Faith on the Frontstretch: A bump, a slap and turning the other cheek

Ty Dillon's truck after his last-lap crash on Sept. 1, 2013 at Canadian Tire Motorsport Park.
Credit: Robert Laberge/NASCAR via Getty Images  

“ ... and let us run with perseverance the race marked out for us.” Hebrews 12:1b

Whether you watched the NASCAR Camping World Truck Series race at Canadian Tire Motorsport Park on Sunday or not, you probably heard about the slap and the bump.

First, the slap. In the final laps of the race, Max Papis and Mike Skeen battled hard for position, and as a result, both ended up wrecked on the last lap. The two played side-to-side bumper cars on the cool-down lap, exchanging gestures. When Papis stopped beside the No. 6 truck, he was approached by one of Skeen’s crew members, who reached inside Papis' truck.

Then as Papis and his wife attempted to walk away following a post-race interview, Skeen’s girlfriend ran up, yelled at Papis and slapped him across the face, reportedly dislocating his jaw. Skeen said Papis entered his hauler later and pulled his girlfriend off the stairs as he attempted to walk to the crew lounge at the rear.

Whether you lean toward the Skeen account of what happened or the Papis version, each driver felt he was wronged, both on and off the track.

The “bump” story involved Ty Dillon and race winner Chase Elliott. As Dillon led going into the final turn, Elliott got into his right rear quarter panel, and Dillon spun into the outside wall. There’s already been talk of payback next week at Iowa.

In racing and in life, we see interactions where emotions run hot and viewpoints differ. Whether it’s a bump in the corner or a slap to the face, humans don’t always play nice.

Jesus talked about “turning the other cheek” when someone wrongs us. What does that mean? Does it mean Max should have literally turned his head and offered the other cheek to Skeen’s girlfriend? Not really.

Let’s look at how Jesus handled a situation where He was slapped. After His arrest, when Jesus was talking to the high priest, one of the officers apparently took offense to what Jesus said and struck Him with the palm of his hand. Did Jesus meekly offer his other cheek? No. But He didn’t hit back either.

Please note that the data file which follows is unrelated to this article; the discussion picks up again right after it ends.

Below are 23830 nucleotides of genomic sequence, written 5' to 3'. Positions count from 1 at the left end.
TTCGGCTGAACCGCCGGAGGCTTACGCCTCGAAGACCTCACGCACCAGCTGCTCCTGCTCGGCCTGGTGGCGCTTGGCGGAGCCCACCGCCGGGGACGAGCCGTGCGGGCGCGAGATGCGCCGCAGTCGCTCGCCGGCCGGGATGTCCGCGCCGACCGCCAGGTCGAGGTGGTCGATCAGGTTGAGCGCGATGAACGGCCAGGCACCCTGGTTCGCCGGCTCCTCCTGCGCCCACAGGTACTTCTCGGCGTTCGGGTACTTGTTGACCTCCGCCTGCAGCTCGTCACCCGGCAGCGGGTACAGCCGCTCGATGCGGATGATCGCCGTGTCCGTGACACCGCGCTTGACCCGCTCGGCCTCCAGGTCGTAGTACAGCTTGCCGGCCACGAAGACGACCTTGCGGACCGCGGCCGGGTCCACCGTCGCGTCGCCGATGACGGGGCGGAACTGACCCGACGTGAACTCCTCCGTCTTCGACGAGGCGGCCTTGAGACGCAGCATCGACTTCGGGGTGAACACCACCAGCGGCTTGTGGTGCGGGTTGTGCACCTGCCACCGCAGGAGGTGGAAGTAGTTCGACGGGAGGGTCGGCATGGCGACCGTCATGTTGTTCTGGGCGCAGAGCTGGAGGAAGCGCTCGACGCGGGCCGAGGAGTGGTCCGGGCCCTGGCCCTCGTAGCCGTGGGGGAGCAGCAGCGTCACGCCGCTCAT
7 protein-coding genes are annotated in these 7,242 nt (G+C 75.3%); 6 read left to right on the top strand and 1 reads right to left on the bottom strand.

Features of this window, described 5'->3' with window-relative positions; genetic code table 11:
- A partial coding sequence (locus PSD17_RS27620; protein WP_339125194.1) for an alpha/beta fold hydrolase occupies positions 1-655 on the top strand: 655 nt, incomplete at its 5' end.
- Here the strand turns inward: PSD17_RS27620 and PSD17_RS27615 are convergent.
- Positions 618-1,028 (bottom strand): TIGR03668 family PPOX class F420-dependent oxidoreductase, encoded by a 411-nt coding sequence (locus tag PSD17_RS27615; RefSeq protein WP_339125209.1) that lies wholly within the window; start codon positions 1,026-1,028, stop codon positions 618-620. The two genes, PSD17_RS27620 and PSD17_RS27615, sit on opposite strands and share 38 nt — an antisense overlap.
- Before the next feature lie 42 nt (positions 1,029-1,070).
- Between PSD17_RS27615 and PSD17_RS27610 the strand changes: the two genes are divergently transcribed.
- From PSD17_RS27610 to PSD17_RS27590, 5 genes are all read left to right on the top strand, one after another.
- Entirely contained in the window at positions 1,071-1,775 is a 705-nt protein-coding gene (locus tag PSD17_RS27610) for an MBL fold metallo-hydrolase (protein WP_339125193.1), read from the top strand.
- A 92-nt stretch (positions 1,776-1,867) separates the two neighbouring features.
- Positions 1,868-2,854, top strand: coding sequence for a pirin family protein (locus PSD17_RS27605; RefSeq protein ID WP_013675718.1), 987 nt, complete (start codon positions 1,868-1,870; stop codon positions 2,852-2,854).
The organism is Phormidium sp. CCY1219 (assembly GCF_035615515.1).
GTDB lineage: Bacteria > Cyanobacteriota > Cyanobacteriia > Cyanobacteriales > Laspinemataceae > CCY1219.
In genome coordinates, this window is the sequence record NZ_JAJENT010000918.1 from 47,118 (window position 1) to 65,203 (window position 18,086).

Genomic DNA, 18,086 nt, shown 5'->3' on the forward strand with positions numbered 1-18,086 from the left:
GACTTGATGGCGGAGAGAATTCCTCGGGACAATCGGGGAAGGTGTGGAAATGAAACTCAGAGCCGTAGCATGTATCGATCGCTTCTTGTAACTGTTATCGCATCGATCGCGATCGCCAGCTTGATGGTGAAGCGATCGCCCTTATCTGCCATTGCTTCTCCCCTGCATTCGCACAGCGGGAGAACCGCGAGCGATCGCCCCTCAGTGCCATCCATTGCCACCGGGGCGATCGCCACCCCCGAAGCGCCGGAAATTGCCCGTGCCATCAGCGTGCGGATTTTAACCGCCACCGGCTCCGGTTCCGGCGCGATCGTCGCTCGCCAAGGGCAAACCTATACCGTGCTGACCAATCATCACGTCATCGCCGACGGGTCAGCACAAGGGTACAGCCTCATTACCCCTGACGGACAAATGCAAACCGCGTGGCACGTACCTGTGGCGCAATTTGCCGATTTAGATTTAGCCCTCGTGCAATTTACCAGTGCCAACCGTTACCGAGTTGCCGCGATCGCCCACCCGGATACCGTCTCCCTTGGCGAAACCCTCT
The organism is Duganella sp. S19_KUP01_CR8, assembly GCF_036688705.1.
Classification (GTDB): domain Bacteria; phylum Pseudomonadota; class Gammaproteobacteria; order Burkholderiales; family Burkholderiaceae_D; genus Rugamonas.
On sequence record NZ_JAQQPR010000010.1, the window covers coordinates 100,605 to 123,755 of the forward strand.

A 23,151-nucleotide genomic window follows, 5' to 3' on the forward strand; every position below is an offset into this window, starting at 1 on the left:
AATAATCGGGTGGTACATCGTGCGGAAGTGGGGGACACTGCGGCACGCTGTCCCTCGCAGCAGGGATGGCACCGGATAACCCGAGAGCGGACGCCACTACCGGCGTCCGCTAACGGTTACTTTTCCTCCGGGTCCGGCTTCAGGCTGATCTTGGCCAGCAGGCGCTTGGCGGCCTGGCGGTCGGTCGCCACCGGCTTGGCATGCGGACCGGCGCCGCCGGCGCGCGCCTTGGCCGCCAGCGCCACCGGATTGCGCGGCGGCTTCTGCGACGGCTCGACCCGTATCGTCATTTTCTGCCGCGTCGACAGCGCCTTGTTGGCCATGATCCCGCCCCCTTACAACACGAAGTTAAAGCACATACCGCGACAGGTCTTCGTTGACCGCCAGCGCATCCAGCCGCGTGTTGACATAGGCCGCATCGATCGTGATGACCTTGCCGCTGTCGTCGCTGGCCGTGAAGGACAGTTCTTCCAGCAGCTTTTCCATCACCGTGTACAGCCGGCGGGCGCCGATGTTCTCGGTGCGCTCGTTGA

Instead, He matter-of-factly confronted the guy. Jesus said something like, “Hey, if I’ve said something wrong, tell me what it is. But I told the truth, so why did you hit me?” (John 18:22-23)

So, when there’s an issue between racecar drivers, how does it play out? Sometimes the two of them discuss it and move on. But other times a driver who feels he or she has been wronged will criticize the other driver when questioned by the media and mount defense on twitter later. Then tweeps take sides, commenting for or against each driver. It can get really ugly and messy.

Thankfully, most of us regular folks don’t get questions from the media when we have a falling out with someone. But let’s say in some everyday situation, you’ve been insulted or maligned. What is your next move? Call a friend to vent? Make vague comments on Facebook about how “some people” behave? If not, then how do you react?

At a gut level, we just want restoration of our good name and reputation. We want the hurt to be fixed. Our natural inclination is to defend ourselves publicly to those who know about the situation.

But if we want to respond like Jesus did, we’ll “turn the other cheek.” In other words, we won’t return evil for evil or insult for insult.

The biblical way* of handling an offense is through a respectful discussion in private. “Hey, so-and-so, can we talk?” Then have a (hopefully) calm heart-to-heart about what happened, explaining how you feel and trying to reconcile the situation. Will it always work? Probably not, but at least you’ll have tried.

So next time you’re slapped by someone’s words or actions, recall how Jesus reacted. Will you give “turning the other cheek” a try?

“You have heard that it was said, ‘An eye for an eye and a tooth for a tooth.’ But I say to you, do not resist one who is evil. But if any one strikes you on the right cheek, turn to him the other also. ~ Matthew 5:38-39

* See Matthew 18:15

“Faith on the Frontstretch” appears every 1st & 3rd Wednesday and explores the role of faith in motorsports. Comments or twitter follows welcome: @bbreinke. See you on the Frontstretch!

Want more racing devotions? When you donate $25 to Skirts and Scuffs, we’ll send you a complimentary copy of Beth’s book, Race Fans’ Devotions to Go, a month-long, pocket-sized devotional book for female racing fans.
Faith on the Frontstretch: A bump, a slap and turning the other cheek Faith on the Frontstretch: A bump, a slap and turning the other cheek Reviewed by Beth Reinke on Tuesday, September 03, 2013 Rating: 5